Cracks in that market dominance are beginning to appear, however, as Australia has recently emerged as a competitive supplier. From 2013 to 2018, Australia’s annual output of REEs exploded more than 1,600 percent, from around 1,000 tonnes to 19,000 tonnes, according to consultancy firm Roskill.

China’s dominance poses a considerable economic and national security risk to the U.S., one that’s become all the more apparent in the months since trade relations between Beijing and Washington turned sour. “Control of the rare earth supply gives Beijing both economic and military advantages over the U.S.,” writes Michael Silver, CEO of American Elements, in a Wall Street Journal op-ed.

Read more at: https://www.forbes.com/sites/greatspeculations/2019/11/06/australia-may-be-the-saving-grace-for-the-rare-earth-metals-market/#57ebf2d641cd

 

 

#Bloomberg: #Volvo Cars Goes for Blockchain Tech to Avoid Unethical #Cobalt

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Volvo Cars will use blockchain technology to trace the origin of cobalt used in its batteries in an effort to avoid supplies produced by children and under unethical conditions.

The commodity, an important ingredient in lithium-ion batteries, is mainly extracted in Congo, which last year produced more than two-thirds of the world’s cobalt.

While the mineral is mainly taken out of the ground by large industrial mines, about 17% is dug by hand by thousands of miners operating in the southeastern Katanga region before being sold on to intermediaries, according to trading house Darton Commodities. At that point, it’s difficult to distinguish from ethically mined cobalt.

Read more at: https://www.bloomberg.com/news/articles/2019-11-06/volvo-cars-goes-for-blockchain-tech-to-avoid-unethical-cobalt

#Bloomberg: #Indonesia Suspends #Nickel Ore Exports With Immediate Effect

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(Bloomberg) — Indonesia suspended exports of nickel ore with immediate effect after a planned ban on shipments from the beginning of next year led to a rush to beat the deadline.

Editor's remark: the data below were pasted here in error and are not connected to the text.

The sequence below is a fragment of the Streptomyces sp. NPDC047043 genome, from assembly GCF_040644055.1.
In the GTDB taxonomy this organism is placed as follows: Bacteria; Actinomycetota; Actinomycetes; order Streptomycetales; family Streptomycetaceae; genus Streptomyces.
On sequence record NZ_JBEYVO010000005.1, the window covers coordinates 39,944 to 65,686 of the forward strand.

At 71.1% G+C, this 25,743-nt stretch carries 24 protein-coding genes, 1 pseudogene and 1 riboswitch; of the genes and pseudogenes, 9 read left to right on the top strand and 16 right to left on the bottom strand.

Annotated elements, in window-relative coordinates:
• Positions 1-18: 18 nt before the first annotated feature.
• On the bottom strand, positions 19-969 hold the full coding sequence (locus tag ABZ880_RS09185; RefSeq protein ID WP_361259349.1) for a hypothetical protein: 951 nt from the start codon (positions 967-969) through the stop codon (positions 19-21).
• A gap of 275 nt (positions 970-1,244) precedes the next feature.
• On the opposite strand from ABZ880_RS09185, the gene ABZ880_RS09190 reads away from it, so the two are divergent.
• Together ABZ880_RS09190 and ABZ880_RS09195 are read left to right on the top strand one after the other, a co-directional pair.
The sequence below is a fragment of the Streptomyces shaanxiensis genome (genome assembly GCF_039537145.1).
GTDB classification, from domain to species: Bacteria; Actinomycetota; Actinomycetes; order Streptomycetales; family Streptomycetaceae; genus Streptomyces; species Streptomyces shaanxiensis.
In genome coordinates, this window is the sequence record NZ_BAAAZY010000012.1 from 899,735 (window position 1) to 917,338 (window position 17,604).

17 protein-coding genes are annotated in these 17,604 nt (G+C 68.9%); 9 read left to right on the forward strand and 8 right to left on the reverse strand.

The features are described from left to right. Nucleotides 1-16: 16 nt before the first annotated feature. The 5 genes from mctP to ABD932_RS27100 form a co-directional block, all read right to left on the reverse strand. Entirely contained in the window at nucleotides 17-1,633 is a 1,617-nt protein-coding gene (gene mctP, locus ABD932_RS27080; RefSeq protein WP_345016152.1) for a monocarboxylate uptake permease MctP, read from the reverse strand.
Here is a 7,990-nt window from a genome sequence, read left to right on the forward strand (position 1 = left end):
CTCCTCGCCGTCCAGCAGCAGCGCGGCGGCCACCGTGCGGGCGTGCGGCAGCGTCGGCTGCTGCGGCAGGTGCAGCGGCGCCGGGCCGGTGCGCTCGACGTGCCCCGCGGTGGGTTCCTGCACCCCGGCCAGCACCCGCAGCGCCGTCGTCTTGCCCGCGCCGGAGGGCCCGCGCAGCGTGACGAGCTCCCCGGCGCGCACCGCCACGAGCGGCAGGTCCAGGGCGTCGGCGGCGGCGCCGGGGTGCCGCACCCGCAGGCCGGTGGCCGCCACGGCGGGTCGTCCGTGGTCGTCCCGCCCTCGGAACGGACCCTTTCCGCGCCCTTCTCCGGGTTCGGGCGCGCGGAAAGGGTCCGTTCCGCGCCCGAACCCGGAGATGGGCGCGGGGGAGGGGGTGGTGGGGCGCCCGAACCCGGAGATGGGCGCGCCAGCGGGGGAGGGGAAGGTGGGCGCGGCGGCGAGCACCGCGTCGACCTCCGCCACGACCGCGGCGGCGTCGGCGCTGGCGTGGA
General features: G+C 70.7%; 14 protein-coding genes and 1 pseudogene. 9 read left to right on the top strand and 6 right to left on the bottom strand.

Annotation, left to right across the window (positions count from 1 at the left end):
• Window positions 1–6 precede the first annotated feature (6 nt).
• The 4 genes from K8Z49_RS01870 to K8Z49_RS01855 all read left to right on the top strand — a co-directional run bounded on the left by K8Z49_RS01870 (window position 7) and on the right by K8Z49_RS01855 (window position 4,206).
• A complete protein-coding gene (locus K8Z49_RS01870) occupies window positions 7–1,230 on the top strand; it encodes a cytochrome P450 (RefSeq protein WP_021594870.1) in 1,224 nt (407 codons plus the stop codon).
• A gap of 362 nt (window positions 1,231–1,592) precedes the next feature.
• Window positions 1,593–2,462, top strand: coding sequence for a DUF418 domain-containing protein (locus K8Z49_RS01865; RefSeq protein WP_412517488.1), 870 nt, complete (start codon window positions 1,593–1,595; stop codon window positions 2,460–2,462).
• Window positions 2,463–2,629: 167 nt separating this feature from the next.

The mineral meant for exports during the rest of the year will be absorbed by domestic companies with smelters, Indonesia’s Investment Coordinating Board Chairman Bahlil Lahadalia told reporters in Jakarta on Monday. The government and nickel miners association agreed to halt exports immediately and there won’t be any notification issued in this regard, he said.

Nickel rose as much as 1.2% to reach $16,980 a ton on the London Metal Exchange after the news. Prices peaked at $18,060 in early September immediately after Indonesia first announced plans to expedite the ore ban. Shares of nickel producers also rallied on the news with MMC Norilsk Nickel PJSC jumping as much as 7%.

Read more at: https://finance.yahoo.com/news/indonesia-suspends-nickel-ore-exports-111010637.html

#MIT engineers develop a new way to remove carbon dioxide from air

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A new way of removing carbon dioxide from a stream of air could provide a significant tool in the battle against climate change. The new system can work on the gas at virtually any concentration level, even down to the roughly 400 parts per million currently found in the atmosphere.

Most methods of removing carbon dioxide from a stream of gas require higher concentrations, such as those found in the flue emissions from fossil fuel-based power plants. A few variations have been developed that can work with the low concentrations found in air, but the new method is significantly less energy-intensive and expensive, the researchers say.

The device is essentially a large, specialized battery that absorbs carbon dioxide from the air (or other gas stream) passing over its electrodes as it is being charged up, and then releases the gas as it is being discharged. In operation, the device would simply alternate between charging and discharging, with fresh air or feed gas being blown through the system during the charging cycle, and then the pure, concentrated carbon dioxide being blown out during the discharging.

Read more at: http://news.mit.edu/2019/mit-engineers-develop-new-way-remove-carbon-dioxide-air-1025

 

#Aljazeera: China plans to tap North Korean rare earth mine – Report

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North Korea plans to grant China access to a rare earth mine in exchange for investment in solar energy that could ease chronic power shortages in the impoverished country, according to an article posted on an industry association website on Thursday.

China is the world’s dominant producer of rare earths, a group of 17 chemical elements prized for their use in consumer electronics and military equipment, but neighbouring North Korea is believed to have significant untapped rare earth resources.

Putting the cost of a 2.5 million kilowatt-hour per day solar plant in North Korea at about $2.5bn, the report on the website of the Association of China Rare Earth Industry said China’s reward for investing would be mining rights to a rare earth mine in North Pyongan province on its borders.

Read more at: https://www.aljazeera.com/ajimpact/china-plans-tap-north-korean-rare-earth-report-191024063540106.html